There is no hard and fast rule for when a trustee should retire, says our columnist
My mother is known for her forthright views and has recently been particularly outspoken - nay, even acerbic - on the subject of Sir Paul McCartney. In fairness, I should point out that although my mother was a Beatles-era babe, she's never been a huge fan of the band.
The gist of her argument centres on McCartney's recent appearances at the jubilee concert and the Olympic Games opening ceremony. She says that not only does he look weird because of the "botox" and strange hair colour, but - more heinously - he can, in her view, no longer sing. She feels strongly that he needs to grow up and move on to allow new generations to headline and take the limelight.
She was particularly acidic about "those people" who don't know when their time is up - they need to "let go and do something else", she says. I won't reveal what she suggested Sir Paul should go and do, because I'm fairly sure Third Sector wouldn't print it!
I don't know whether I agree with her about that, but it got me thinking about how hard it is as a trustee to know when you've stayed too long.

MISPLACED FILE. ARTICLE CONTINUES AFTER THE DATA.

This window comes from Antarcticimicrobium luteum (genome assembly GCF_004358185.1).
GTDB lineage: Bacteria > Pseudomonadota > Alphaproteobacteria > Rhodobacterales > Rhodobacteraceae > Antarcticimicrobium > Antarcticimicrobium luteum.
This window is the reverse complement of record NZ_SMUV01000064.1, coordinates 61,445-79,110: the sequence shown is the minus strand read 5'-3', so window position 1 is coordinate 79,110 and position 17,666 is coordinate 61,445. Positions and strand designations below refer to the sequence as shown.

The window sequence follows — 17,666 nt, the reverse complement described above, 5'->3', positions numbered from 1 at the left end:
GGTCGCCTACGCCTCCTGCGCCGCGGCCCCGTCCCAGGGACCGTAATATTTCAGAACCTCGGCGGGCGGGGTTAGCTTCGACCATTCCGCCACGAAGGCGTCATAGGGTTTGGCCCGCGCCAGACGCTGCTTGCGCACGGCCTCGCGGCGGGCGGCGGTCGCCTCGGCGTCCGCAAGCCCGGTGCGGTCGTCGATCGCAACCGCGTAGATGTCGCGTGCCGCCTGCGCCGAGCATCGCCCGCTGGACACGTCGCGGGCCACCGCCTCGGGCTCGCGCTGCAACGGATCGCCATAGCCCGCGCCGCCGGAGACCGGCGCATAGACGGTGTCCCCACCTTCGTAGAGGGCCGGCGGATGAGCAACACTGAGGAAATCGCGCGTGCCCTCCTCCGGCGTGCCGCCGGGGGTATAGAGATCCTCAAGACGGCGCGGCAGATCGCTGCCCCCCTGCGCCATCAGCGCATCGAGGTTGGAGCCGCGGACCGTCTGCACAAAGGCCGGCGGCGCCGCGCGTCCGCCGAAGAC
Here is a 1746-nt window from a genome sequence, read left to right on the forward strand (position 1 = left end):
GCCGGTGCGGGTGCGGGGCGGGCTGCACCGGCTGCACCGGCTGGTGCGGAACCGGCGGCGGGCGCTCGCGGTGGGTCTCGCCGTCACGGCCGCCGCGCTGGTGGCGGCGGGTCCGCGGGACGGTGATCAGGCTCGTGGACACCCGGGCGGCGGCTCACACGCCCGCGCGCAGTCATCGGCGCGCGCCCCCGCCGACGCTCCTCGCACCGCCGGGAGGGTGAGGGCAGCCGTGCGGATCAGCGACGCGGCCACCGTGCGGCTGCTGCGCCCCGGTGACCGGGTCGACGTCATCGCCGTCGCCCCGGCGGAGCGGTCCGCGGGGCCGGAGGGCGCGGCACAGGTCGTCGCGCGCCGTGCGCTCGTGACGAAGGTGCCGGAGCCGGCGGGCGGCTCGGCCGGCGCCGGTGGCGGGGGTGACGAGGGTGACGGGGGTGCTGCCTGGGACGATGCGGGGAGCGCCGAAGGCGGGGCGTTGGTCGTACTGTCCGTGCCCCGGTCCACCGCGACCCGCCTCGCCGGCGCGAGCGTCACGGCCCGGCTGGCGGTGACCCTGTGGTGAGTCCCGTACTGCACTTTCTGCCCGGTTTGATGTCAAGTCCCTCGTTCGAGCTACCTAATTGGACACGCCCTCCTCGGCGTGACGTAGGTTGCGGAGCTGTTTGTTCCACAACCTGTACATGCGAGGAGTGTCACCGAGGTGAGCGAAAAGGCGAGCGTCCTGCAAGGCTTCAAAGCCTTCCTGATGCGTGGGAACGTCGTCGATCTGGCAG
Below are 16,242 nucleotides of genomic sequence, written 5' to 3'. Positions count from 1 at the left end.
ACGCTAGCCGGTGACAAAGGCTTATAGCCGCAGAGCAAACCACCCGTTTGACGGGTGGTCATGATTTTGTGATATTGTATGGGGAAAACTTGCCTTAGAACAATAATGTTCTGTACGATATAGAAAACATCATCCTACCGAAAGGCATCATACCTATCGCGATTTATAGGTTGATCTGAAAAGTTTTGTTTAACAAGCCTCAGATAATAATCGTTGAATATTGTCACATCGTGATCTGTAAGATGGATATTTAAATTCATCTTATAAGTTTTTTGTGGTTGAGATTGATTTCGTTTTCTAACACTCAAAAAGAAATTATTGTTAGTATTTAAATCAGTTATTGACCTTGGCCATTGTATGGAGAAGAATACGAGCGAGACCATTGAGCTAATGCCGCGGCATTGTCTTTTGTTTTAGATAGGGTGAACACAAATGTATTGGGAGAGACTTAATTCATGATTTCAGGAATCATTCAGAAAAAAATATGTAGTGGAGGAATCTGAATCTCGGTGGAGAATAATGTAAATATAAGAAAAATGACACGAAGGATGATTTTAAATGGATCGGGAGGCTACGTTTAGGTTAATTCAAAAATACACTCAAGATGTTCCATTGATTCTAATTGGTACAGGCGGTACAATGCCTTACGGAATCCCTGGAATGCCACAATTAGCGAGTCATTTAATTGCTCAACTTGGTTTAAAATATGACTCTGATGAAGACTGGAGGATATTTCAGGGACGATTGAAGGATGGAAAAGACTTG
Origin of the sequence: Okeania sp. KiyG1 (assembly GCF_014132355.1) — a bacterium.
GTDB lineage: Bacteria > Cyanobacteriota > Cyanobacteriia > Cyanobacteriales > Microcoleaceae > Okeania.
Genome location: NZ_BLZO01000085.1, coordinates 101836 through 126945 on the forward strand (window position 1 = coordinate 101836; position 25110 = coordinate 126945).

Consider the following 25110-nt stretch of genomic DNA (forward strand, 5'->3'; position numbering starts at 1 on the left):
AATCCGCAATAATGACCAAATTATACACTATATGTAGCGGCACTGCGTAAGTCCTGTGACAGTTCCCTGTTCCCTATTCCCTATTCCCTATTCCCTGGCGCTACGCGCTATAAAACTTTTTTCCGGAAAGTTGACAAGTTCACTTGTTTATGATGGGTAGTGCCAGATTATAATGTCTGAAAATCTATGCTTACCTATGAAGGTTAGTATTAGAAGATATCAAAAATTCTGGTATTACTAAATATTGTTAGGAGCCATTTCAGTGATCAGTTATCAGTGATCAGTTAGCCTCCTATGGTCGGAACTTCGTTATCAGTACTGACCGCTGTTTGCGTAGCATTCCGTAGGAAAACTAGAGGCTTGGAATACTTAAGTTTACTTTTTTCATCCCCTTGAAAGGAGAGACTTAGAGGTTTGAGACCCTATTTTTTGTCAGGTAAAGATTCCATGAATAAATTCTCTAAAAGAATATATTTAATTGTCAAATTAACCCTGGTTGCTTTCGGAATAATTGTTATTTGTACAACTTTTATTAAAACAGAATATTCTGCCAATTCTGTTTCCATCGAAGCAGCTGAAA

Is there even such a thing as 'too long'? After all, if you created the charity, believe passionately in the cause and have been instrumental in its success, why would you move on? This issue resonates with me because I am currently writing a book about the human side of being a trustee.
Is there a right amount of time to serve on a board? Lord Hodgson suggested in his recent review of the Charities Act 2006 that trustees should be limited to three terms of no more than three years each. I'm not sure whether I agree - partly because some of the best-run, most forward-thinking, most creative charities I've come across have long-standing trustees who have been there since the year dot. But then again, there are also charities that are not progressing, precisely because some of their board members have been there too long.
I've also witnessed new trustees messing up a perfectly good charity because they don't understand what being a trustee means, or don't understand the cause or the voluntary sector context. Newness is no guarantee of competence; experience can be underrated. As a trustee, though, how on earth do you know if you have become a curse for your charity rather than a blessing? Ask someone? Maybe. But would they tell you the truth? Probably not.
I'd like to give you a hard and fast rule, but I'm afraid I don't think there is one. One probably shouldn't sacrifice an awesome trustee simply because they're a bit long in the tooth. On the other hand, it is desperately difficult to get rid of a terrible trustee, especially if they've been around a long time.
Perhaps the best advice I can give is encapsulated in one of Sir Paul's most famous songs: live and let die. Which, I suppose, is what my mother was really trying to say to him.
Debra Allcock Tyler is chief executive of the Directory of Social Change